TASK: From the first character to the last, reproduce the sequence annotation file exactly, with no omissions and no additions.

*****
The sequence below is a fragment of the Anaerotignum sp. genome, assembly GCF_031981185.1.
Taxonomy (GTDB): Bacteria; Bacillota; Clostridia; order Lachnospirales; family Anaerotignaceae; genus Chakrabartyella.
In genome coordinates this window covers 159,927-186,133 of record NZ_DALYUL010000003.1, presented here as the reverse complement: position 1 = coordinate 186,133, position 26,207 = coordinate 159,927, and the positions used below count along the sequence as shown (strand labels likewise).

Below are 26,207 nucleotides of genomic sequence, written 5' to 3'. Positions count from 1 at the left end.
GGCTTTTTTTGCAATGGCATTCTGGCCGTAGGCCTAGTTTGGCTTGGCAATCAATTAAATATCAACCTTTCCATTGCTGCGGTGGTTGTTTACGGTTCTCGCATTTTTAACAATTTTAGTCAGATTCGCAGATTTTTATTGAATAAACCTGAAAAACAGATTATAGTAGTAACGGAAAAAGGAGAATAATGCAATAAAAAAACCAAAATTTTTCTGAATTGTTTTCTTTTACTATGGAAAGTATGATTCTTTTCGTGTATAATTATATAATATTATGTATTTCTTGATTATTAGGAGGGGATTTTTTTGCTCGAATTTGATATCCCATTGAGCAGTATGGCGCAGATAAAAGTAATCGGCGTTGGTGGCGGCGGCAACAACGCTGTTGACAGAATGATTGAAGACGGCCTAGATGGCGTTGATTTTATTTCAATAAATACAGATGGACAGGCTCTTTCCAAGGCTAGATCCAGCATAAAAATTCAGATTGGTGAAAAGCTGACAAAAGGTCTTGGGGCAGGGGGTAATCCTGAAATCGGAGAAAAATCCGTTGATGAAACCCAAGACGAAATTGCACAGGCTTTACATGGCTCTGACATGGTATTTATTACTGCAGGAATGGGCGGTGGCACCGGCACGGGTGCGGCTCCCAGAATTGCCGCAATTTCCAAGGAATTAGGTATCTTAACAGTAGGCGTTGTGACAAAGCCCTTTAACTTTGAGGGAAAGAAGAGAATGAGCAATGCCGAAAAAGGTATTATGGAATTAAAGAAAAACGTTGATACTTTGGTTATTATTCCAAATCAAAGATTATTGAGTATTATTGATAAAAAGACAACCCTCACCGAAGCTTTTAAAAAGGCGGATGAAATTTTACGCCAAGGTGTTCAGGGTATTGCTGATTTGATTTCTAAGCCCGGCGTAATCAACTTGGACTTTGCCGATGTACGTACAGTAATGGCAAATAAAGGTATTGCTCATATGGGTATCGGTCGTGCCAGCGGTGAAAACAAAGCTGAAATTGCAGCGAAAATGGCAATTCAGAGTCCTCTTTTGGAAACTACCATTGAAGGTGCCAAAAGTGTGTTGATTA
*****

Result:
The sequence below is a fragment of the Anaerotignum sp. genome, assembly GCF_031981185.1.
Taxonomy (GTDB): Bacteria; Bacillota; Clostridia; order Lachnospirales; family Anaerotignaceae; genus Chakrabartyella.
In genome coordinates this window covers 159,927-186,133 of record NZ_DALYUL010000003.1, presented here as the reverse complement: position 1 = coordinate 186,133, position 26,207 = coordinate 159,927, and the positions used below count along the sequence as shown (strand labels likewise).

Below are 26,207 nucleotides of genomic sequence, written 5' to 3'. Positions count from 1 at the left end.
GGCTTTTTTTGCAATGGCATTCTGGCCGTAGGCCTAGTTTGGCTTGGCAATCAATTAAATATCAACCTTTCCATTGCTGCGGTGGTTGTTTACGGTTCTCGCATTTTTAACAATTTTAGTCAGATTCGCAGATTTTTATTGAATAAACCTGAAAAACAGATTATAGTAGTAACGGAAAAAGGAGAATAATGCAATAAAAAAACCAAAATTTTTCTGAATTGTTTTCTTTTACTATGGAAAGTATGATTCTTTTCGTGTATAATTATATAATATTATGTATTTCTTGATTATTAGGAGGGGATTTTTTTGCTCGAATTTGATATCCCATTGAGCAGTATGGCGCAGATAAAAGTAATCGGCGTTGGTGGCGGCGGCAACAACGCTGTTGACAGAATGATTGAAGACGGCCTAGATGGCGTTGATTTTATTTCAATAAATACAGATGGACAGGCTCTTTCCAAGGCTAGATCCAGCATAAAAATTCAGATTGGTGAAAAGCTGACAAAAGGTCTTGGGGCAGGGGGTAATCCTGAAATCGGAGAAAAATCCGTTGATGAAACCCAAGACGAAATTGCACAGGCTTTACATGGCTCTGACATGGTATTTATTACTGCAGGAATGGGCGGTGGCACCGGCACGGGTGCGGCTCCCAGAATTGCCGCAATTTCCAAGGAATTAGGTATCTTAACAGTAGGCGTTGTGACAAAGCCCTTTAACTTTGAGGGAAAGAAGAGAATGAGCAATGCCGAAAAAGGTATTATGGAATTAAAGAAAAACGTTGATACTTTGGTTATTATTCCAAATCAAAGATTATTGAGTATTATTGATAAAAAGACAACCCTCACCGAAGCTTTTAAAAAGGCGGATGAAATTTTACGCCAAGGTGTTCAGGGTATTGCTGATTTGATTTCTAAGCCCGGCGTAATCAACTTGGACTTTGCCGATGTACGTACAGTAATGGCAAATAAAGGTATTGCTCATATGGGTATCGGTCGTGCCAGCGGTGAAAACAAAGCTGAAATTGCAGCGAAAATGGCAATTCAGAGTCCTCTTTTGGAAACTACCATTGAAGGTGCCAAAAGTGTGTTGATTA